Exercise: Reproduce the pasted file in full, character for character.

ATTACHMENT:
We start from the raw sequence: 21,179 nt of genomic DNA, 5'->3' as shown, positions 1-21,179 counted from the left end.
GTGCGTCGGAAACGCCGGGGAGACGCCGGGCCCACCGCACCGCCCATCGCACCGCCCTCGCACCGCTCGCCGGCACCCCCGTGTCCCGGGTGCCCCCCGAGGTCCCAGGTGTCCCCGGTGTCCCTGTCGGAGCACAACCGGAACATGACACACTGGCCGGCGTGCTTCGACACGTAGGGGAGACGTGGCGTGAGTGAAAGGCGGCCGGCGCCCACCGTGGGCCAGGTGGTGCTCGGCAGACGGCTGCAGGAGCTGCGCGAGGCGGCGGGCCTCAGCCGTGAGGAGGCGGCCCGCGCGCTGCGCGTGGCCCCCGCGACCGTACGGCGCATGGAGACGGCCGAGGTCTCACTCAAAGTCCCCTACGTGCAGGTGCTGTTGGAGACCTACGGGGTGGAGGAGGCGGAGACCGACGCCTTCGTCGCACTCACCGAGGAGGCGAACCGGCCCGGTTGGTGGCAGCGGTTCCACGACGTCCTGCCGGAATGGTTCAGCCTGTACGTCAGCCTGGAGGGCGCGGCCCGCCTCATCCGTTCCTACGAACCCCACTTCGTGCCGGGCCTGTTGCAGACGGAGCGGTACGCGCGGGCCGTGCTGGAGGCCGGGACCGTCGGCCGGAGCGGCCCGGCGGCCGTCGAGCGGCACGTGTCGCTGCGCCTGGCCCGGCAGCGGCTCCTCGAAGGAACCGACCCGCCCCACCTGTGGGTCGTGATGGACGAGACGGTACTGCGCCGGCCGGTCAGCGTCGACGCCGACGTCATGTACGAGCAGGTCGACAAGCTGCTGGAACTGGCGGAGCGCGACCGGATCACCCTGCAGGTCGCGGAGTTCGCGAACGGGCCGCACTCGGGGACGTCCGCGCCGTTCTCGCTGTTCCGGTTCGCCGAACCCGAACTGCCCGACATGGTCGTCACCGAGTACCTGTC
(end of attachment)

We start from the raw sequence: 21,179 nt of genomic DNA, 5'->3' as shown, positions 1-21,179 counted from the left end.
GTGCGTCGGAAACGCCGGGGAGACGCCGGGCCCACCGCACCGCCCATCGCACCGCCCTCGCACCGCTCGCCGGCACCCCCGTGTCCCGGGTGCCCCCCGAGGTCCCAGGTGTCCCCGGTGTCCCTGTCGGAGCACAACCGGAACATGACACACTGGCCGGCGTGCTTCGACACGTAGGGGAGACGTGGCGTGAGTGAAAGGCGGCCGGCGCCCACCGTGGGCCAGGTGGTGCTCGGCAGACGGCTGCAGGAGCTGCGCGAGGCGGCGGGCCTCAGCCGTGAGGAGGCGGCCCGCGCGCTGCGCGTGGCCCCCGCGACCGTACGGCGCATGGAGACGGCCGAGGTCTCACTCAAAGTCCCCTACGTGCAGGTGCTGTTGGAGACCTACGGGGTGGAGGAGGCGGAGACCGACGCCTTCGTCGCACTCACCGAGGAGGCGAACCGGCCCGGTTGGTGGCAGCGGTTCCACGACGTCCTGCCGGAATGGTTCAGCCTGTACGTCAGCCTGGAGGGCGCGGCCCGCCTCATCCGTTCCTACGAACCCCACTTCGTGCCGGGCCTGTTGCAGACGGAGCGGTACGCGCGGGCCGTGCTGGAGGCCGGGACCGTCGGCCGGAGCGGCCCGGCGGCCGTCGAGCGGCACGTGTCGCTGCGCCTGGCCCGGCAGCGGCTCCTCGAAGGAACCGACCCGCCCCACCTGTGGGTCGTGATGGACGAGACGGTACTGCGCCGGCCGGTCAGCGTCGACGCCGACGTCATGTACGAGCAGGTCGACAAGCTGCTGGAACTGGCGGAGCGCGACCGGATCACCCTGCAGGTCGCGGAGTTCGCGAACGGGCCGCACTCGGGGACGTCCGCGCCGTTCTCGCTGTTCCGGTTCGCCGAACCCGAACTGCCCGACATGGTCGTCACCGAGTACCTGTC